Children's Hospitals Today - Fall 2017 - 26

FEATURE / ASTHMA

medical system," says Susan Stamberg, social worker at Le
Bonheur. "Many of our patients are not accustomed to being
active in their own health care. They're used to being told
what to do. They're treated acutely, and not involved as partners in care and educated in the tenants of self-management
of their disease."
The hospital launched Changing High Risk Asthma in
Memphis through Partnerships (CHAMP) in 2012, a program funded by the U.S. Department of Health and Human
Services, Centers
for Medicare and
Medicaid Services,
to improve the
health of children with highrisk asthma by
improving
selfmanagement, reducing unplanned
medical encounters and reducing
health care costs.
With 587 children
currently enrolled, CHAMP was designed to affect as many
areas of the community as possible. "We wanted to take down
the walls of the clinic and build connections in the community and in the patients' and families' homes," Stamberg says.
CHAMP serves asthma patients ages 2 to 18 who are Memphis
residents and TennCare recipients (Tennessee's Medicaid
Program). A majority of the children participating in CHAMP
live in single-parent households where resources fall below
the poverty line. Seventy percent of CHAMP patients live in
rental properties with mold, mildew or cockroaches, which
exacerbate asthma episodes. And many of these families move
frequently or spend time in more than one residence over the
course of a week or a month.

We wanted to take
down the walls of
the clinic and build
connections in the
community.

How it works
Providers in the hospital consult with the CHAMP team
for children who are admitted to the intensive care unit.
CHAMP also has a 24/7 call line staffed by two Le Bonheur
EMTs. They evaluate the severity of asthma and can give advice about whether the patient needs to visit the ED or begin
treatment at home. If needed, the EMTs can contact one of
the doctors on call.
To help manage the population, the CHAMP team receives monthly downloads of TennCare encounters and
claims data on all CHAMP-enrolled patients. "For asthma
management, you can't follow the guidelines appropriately
if physicians don't know how often a patient is going to the

26

CHILDREN'S HOSPITAL S TODAY Fall 2017

ED or filling albuterol," Stamberg says. This data becomes
a powerful tool for individual case management and for
tracking outcomes, including costs.
CHAMP also has a group of community health workers and
educators who enroll and engage families in their homes. To
capitalize on their ability to connect with patients and families,
they can track medication refills and make referrals as needed.
"We can be that hub for other community-based efforts that
support these families," Stamberg says. "And even though we
can't solve the problem, we can often provide information that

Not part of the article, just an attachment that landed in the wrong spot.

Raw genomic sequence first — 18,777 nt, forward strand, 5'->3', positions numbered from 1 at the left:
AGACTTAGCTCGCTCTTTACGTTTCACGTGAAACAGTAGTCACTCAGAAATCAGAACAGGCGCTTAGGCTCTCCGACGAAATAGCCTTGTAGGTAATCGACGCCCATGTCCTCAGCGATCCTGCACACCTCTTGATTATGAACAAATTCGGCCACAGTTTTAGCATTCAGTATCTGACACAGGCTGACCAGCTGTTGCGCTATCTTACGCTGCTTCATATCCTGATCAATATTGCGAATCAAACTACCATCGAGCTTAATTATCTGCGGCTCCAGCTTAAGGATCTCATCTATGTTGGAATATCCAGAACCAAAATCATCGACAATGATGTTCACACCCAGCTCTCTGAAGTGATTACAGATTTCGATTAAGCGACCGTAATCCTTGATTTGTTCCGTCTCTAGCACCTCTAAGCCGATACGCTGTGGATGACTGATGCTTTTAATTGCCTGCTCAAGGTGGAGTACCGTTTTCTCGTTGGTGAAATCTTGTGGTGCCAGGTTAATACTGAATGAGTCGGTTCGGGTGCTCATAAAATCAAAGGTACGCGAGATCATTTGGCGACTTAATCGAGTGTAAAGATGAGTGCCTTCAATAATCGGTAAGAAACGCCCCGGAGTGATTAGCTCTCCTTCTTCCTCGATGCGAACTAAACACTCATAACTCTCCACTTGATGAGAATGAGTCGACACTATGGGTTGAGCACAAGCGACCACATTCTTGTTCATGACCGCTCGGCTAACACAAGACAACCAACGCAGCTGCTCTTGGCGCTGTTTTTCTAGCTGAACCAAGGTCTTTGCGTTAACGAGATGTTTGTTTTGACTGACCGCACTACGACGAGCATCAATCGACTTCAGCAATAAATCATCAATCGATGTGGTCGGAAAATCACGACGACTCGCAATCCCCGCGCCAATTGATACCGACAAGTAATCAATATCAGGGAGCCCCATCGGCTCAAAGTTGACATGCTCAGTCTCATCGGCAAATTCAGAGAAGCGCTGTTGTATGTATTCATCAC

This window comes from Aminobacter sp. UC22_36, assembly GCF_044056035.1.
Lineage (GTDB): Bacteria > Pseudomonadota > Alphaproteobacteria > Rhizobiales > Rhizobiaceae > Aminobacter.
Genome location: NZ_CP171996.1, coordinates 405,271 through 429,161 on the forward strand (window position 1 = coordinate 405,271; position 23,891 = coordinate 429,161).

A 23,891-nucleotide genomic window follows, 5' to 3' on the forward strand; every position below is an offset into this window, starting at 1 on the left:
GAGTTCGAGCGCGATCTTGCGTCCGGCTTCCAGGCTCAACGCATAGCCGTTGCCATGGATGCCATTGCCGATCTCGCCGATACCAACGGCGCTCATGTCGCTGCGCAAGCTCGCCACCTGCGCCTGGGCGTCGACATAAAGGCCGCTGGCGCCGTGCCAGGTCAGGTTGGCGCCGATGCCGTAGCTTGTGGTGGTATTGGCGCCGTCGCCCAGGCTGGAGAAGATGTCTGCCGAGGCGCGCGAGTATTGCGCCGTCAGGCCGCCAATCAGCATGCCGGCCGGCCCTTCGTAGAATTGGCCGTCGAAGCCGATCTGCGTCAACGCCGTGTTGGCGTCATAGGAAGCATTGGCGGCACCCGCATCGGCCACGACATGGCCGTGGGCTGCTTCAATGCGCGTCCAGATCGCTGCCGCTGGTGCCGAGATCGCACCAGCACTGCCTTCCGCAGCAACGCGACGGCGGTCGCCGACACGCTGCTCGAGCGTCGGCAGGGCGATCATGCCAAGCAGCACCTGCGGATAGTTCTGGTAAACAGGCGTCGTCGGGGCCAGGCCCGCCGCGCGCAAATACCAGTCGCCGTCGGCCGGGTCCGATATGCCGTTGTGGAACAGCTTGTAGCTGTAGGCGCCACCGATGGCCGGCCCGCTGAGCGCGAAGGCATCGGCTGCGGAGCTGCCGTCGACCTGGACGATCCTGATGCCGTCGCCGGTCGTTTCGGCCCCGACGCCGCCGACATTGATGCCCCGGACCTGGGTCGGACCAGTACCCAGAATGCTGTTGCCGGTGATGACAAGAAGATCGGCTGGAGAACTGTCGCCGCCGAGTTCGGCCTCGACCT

will help the family access resources they need."
This team conducts home visits that include asthma education and environmental assessments using an Environmental
Protection Agency tool, which is embedded in the CHAMP
registry. After completing the assessment, the team provides
families with basic cleaning supplies in buckets.

Helping with housing and schools
The CHAMP team plays a role in helping patient families
communicate with their landlords. "Families struggle to communicate with the landlord, or they're scared to talk to him
or her," Stamberg says. CHAMP gives families tips on how
they can make a service request. "Sometimes, we help a family get important improvements made to their residence just
by supplying a letter on Le Bonheur letterhead that says, 'You
have a high-risk asthma patient living here, we see mold, and
we would appreciate your help in addressing a water leak,'"
Stamberg says. "First, we help families ask for help. Then
we go with the letter." For complicated legal situations, Le
Bonheur's medical-legal partnership can step in.
Like Children's Health, Le Bonheur established relationships with schools. The CHAMP team ensures every school
or child care center where a CHAMP patient is enrolled has
access to information and medication. "They know what to do
if one of our children is wheezing," Stamberg says. "And our
parents tell us that's one of the things they like about the program. They feel like the schools and child care providers hear
them when we speak on their behalf."
CHAMP started with a goal to reduce ED visits by 15 percent. Today, the program has helped reduce ED visits by about
36 percent and has reduced the number of patients who return to the hospital within 30 days of a previous admission
to zero. The hospital also had a 50 percent reduction in actual
cost of care per child per year.
By taking information and education directly to families
and building partnerships with community organizations,
children's hospitals are making strides in reducing asthma
admissions and helping kids breath easier.
Send questions or comments to magazine@childrenshospitals.org.



Table of Contents for the Digital Edition of Children's Hospitals Today - Fall 2017

Contents
Children's Hospitals Today - Fall 2017 - Cover1
Children's Hospitals Today - Fall 2017 - Cover2
Children's Hospitals Today - Fall 2017 - Contents
Children's Hospitals Today - Fall 2017 - 2
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